The red-headed stepchild

The first Golden Globes awards ceremony was held in 1944, approximately thirteen years after the first Academy Awards ceremony. The big winner that night was The Song of Bernadette (1943), which took home the Best Actress, Best Director and the coveted Best Picture awards. It was nominated for a Best Picture Oscar as well, but was snubbed in favor of a little indie flick called Casablanca (1942). It’s cool if you’ve never heard of it, what with all the Song of Bernadette talk in film and acting classes these days.

Of all of the awards ceremonies to take place in the early months of the New Year (There are many. Very many), the Golden Globes are by far the most difficult for me to justify. The Critics Choice awards allow broadcast critics to speak their piece, the SAG/DGA/WGA ceremonies are strictly peer recognition and even the MTV Movie awards offer up a light-hearted (albeit sloppy and nearly unwatchable in recent years) alternative to the other (usually) stuffy, self-congratulatory proceedings.

My primary beef with the Globes’ existence stems from the fact that it serves little purpose but to signify the likely winner of another, more relevant award. Aside from that Song of Bernadette incident, Globe winners almost always go on to win the Oscar/Emmy, or at the very least get the same nomination. Couldn’t we just save a lot of time and money and just call these folks? Actually, this is the internet age. Couldn’t they just check out a few movie blogs?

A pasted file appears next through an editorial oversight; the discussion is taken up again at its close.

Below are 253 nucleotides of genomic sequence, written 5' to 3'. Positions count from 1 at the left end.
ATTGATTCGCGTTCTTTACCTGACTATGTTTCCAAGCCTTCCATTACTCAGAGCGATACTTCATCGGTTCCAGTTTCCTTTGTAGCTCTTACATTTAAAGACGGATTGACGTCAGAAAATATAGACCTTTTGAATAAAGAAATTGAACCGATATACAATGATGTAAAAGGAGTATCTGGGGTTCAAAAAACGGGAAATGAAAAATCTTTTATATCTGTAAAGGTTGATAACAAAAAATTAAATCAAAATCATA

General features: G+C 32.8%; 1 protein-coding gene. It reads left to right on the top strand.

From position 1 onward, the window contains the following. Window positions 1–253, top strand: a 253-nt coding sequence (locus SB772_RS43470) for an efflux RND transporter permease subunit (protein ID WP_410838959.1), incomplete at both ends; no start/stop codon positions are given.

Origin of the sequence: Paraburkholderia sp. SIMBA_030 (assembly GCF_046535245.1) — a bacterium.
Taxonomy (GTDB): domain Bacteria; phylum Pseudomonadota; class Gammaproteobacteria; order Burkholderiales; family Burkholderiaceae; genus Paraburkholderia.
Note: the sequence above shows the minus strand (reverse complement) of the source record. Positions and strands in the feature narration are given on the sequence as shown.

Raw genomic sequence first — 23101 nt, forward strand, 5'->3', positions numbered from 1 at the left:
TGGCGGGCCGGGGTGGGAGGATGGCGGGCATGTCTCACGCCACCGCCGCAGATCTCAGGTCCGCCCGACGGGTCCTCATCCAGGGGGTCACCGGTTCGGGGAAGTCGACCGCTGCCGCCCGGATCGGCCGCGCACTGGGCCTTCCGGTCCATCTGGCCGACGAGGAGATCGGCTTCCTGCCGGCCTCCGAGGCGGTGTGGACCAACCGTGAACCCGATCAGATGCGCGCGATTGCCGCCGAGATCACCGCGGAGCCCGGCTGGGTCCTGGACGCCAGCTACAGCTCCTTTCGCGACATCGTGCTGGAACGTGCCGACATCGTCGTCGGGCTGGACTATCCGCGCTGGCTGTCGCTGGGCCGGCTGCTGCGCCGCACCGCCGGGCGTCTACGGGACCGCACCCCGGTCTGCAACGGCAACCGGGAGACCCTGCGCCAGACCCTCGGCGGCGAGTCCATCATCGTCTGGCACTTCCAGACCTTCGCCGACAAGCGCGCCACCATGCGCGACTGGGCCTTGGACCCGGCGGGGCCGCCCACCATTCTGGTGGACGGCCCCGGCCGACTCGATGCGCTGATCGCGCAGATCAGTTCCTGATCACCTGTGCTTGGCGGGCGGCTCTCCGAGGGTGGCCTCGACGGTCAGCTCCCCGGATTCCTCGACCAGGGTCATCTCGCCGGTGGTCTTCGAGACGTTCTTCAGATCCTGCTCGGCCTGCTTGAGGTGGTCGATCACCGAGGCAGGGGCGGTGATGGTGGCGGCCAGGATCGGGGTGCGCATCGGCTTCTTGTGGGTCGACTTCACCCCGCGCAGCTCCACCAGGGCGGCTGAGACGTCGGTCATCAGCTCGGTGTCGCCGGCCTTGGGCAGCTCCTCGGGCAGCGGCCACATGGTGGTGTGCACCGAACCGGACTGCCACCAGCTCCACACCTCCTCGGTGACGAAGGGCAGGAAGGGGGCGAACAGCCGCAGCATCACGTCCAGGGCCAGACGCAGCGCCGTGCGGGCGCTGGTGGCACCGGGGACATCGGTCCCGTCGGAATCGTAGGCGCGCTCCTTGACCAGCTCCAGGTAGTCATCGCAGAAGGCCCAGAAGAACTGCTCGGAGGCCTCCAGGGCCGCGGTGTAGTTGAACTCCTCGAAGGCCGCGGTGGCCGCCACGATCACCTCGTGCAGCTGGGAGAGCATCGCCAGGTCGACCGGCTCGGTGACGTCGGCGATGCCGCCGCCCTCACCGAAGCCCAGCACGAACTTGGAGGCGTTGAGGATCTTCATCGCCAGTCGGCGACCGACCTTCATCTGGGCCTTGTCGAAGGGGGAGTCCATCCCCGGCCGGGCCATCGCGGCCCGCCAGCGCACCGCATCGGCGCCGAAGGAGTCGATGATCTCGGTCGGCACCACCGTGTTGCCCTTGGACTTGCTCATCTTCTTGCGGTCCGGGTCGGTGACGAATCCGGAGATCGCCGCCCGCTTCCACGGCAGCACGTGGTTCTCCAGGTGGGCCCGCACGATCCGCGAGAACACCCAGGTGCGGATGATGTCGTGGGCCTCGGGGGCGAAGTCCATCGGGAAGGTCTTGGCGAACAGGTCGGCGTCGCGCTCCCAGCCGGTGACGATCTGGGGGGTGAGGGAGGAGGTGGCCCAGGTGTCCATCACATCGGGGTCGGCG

My secondary beef is with the origins of the award show itself and, consequently, its inherent nature. The Hollywood Foreign Press Association, who is responsible for the Golden Globes’ creation and voting, was originally conceived as a means by which foreign reporters could gain access to Hollywood’s elite. Instead of saying, “Hi, my name is George and I’d like to interview Steven Spielberg,” you could say, “Hi, I’m George from the Hollywood Foreign Press Association and I’d like to interview Steven Spielberg.”

Oh snap! It's on like Donkey Kong!

And so the HFPA panders. They can’t help it. It’s kind of their bread and butter. They don’t really want to upset anyone or make an unpopular decision because it would cut off their life’s blood. This year Ricky Gervais hosted the Globes for the second time in a row. It was an interesting choice, although I am not entirely convinced the HFPA was as pleased with it as they’d like us to believe. There are rumors of grumbling, but nothing substantiated. We’ll see if he’s back next year, or, ever gets another silly, superfluous nomination, for that matter.

Me? I’ll stick with the Oscars. When done right, the Academy Awards are a lovely throw back to Hollywood glitz and glam, but also a nice retrospective on film as a storytelling medium. It acknowledges its history. It respects the art without spending too much time (Ha! It’s usually a three hour plus broadcast) patting itself on the back.

Of course, even the Oscars aren’t always done right. Remeber the year they had all of the previous Best Actor nominees come out, stand in a semi-circle and deliver some saccharine, meoldramatic blather about that year’s nominees. That kind of silliness is better left to a sillier award show.

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